The third day began at the “Arch”, were we saw pygmy seahorses for the first time. The size of that creature is just about 3 to 5mm long and can be found in very few places of the world. It resides on an alcyonar coral, to which it is attached with by its tail. It is not easy to photograph, not only because it is tiny, but also because it has the same color as the coral on which it resides, well camouflaged. Besides, the sea is not really quiet in that area and it is not easy to remain steady.
We also bumped into the rare freckled-face blenny teasing us out of its hole.
During the next two dives we did at North Shaggy, we could observe a lot of crinoids but also brittle stars, soft coral crabs, or tiny crinoid shrimps. Then, there was “Jack’s Jurracio”, something completely new to us; this was a “muck dive”, meaning that you are looking for critters into the sand, the stones, and into all the dirt on the ground. It is really amazing how many things you can find in a place that looks so poor! The locals used to fish with dynamite in that area, which explains the large quantity of broken corals. Today, they are no longer fishing that way.
On the fourth day, we went to Jayne’s Gully, where we saw quite a lot of huge tubular sponges (barrel sponges). We could also meet Elsie’s pet. It was a green turtle that really seemed to love her. It was incredible, each time Elsie was calling the turtle with her finger; it was swimming fast to her and turned around in a circle.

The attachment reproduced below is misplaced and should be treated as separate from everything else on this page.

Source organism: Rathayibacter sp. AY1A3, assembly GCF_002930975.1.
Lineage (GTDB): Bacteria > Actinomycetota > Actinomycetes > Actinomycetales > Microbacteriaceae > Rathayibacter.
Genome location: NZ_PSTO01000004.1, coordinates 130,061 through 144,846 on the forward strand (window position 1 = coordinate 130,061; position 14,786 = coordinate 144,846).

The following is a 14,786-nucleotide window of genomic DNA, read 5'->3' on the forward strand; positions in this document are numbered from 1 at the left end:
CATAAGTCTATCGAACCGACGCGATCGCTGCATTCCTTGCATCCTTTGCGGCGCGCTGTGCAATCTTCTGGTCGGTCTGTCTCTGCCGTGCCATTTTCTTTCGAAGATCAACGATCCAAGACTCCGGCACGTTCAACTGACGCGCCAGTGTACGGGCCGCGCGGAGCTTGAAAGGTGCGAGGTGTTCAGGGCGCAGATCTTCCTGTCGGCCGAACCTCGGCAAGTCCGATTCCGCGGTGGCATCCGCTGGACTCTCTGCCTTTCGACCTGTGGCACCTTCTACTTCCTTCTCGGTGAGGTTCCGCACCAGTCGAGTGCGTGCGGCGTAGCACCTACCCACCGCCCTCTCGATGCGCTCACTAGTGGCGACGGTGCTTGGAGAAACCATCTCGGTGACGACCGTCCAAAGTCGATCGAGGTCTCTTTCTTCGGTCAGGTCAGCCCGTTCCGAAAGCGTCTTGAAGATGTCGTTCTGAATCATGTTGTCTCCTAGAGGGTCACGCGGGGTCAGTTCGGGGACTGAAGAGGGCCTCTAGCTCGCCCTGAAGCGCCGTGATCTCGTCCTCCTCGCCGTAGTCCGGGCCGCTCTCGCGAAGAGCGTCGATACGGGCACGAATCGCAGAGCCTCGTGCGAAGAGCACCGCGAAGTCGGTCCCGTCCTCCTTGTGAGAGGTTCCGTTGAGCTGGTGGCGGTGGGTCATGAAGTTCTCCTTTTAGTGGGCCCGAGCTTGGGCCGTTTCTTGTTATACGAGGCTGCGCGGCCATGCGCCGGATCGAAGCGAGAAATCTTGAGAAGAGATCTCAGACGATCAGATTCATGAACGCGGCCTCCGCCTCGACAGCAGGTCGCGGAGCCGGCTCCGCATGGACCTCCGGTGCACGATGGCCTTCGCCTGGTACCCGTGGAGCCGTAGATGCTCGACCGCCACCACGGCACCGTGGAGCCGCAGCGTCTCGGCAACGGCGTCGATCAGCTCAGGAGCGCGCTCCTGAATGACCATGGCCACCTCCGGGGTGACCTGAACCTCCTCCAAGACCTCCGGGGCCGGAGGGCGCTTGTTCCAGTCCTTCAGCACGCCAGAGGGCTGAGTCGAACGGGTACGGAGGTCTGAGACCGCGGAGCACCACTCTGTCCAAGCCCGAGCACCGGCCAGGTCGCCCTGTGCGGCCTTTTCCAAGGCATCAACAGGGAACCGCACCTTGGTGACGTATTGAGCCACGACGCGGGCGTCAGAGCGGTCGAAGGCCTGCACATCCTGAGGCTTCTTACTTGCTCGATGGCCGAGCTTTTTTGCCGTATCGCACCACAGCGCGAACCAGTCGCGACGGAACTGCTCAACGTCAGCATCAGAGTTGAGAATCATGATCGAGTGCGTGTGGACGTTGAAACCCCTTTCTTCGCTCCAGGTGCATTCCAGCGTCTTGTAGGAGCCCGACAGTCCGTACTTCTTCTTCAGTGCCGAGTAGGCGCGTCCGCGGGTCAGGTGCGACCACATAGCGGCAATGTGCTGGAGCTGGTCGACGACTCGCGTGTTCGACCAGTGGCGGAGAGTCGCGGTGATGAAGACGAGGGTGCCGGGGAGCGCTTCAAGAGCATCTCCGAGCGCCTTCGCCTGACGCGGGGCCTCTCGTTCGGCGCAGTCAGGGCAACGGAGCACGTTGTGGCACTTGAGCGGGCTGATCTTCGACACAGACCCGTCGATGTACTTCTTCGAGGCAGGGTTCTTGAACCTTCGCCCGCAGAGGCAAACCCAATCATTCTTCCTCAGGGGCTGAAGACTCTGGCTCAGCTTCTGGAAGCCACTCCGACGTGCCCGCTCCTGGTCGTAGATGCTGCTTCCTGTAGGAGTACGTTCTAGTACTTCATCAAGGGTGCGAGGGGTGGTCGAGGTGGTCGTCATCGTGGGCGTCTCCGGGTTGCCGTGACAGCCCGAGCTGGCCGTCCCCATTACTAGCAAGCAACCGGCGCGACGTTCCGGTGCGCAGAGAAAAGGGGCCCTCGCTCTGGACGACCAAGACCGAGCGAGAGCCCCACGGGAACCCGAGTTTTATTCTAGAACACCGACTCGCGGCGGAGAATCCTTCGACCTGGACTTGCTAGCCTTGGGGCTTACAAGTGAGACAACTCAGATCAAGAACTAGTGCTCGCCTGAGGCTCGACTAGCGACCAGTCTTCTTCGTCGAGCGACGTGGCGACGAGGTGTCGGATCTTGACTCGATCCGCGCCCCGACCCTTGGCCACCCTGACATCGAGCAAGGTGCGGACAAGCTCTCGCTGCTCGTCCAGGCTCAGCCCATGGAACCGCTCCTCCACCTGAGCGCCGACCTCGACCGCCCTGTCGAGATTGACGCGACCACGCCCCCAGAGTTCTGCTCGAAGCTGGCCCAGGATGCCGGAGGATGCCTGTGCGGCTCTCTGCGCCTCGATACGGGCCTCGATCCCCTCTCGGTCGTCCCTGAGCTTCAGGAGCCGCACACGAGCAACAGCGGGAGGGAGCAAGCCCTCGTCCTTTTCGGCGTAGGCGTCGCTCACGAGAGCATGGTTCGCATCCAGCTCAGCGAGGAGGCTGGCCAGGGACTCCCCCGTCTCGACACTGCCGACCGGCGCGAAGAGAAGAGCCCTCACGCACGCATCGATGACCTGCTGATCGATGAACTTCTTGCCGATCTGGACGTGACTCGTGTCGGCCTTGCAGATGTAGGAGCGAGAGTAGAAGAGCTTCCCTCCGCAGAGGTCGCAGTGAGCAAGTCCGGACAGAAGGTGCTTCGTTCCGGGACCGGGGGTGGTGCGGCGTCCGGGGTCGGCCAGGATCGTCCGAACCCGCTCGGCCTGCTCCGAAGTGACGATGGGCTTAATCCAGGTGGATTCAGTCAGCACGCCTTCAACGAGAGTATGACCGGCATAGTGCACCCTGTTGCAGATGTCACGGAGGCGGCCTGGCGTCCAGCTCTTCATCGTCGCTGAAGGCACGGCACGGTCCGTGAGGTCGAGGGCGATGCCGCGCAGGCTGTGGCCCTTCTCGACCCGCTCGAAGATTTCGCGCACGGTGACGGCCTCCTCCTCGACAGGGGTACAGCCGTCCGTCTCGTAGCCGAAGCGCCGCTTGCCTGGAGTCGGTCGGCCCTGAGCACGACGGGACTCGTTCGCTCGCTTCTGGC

We had some more dives, encountering some of the same species that have already been described. The dives were quite different from one another, but all of them were fascinating and had something special. A lot of life and many different species each dive.
On the fifth day, we went to Belinda’s Reef where we had some more shark dives, comparable to the ones we previously had at Kilibob’s. There, we met George, a giant barracuda whose size was approximately 1.70m. It was cruising under the Star Dancer.
We couldn’t get enough sharks watching, so we went back to Kilibob’s as a farewell dive to the Northeastern Father’s Reefs. The same evening, we left for a 12-hour navigation to the Northwestern part of New Britain, the Witu Islands.
In the morning of the sixth day we went to dive in the famous Krakafat. “Crack a fat” means in Australian/Neo-Zealand language “To get an erection when watching the scenery”. They use that expression when they hang out in the bars of the red light district. Fortunately for our wives, no mermaids were found underwater, only some large bands of barracudas, jacks and splendid coral reefs.
For the first time, we saw there the “corallimorpharia” which kills the corals. It is somewhere between an anemone and a coral. It is a coral with no skeleton, which makes it comparable to an anemone. If you touch it, it releases a white substance that burns the skin and gets through the wetsuit as well. They are all over local reefs and scientists are searching for solutions to get rid of them.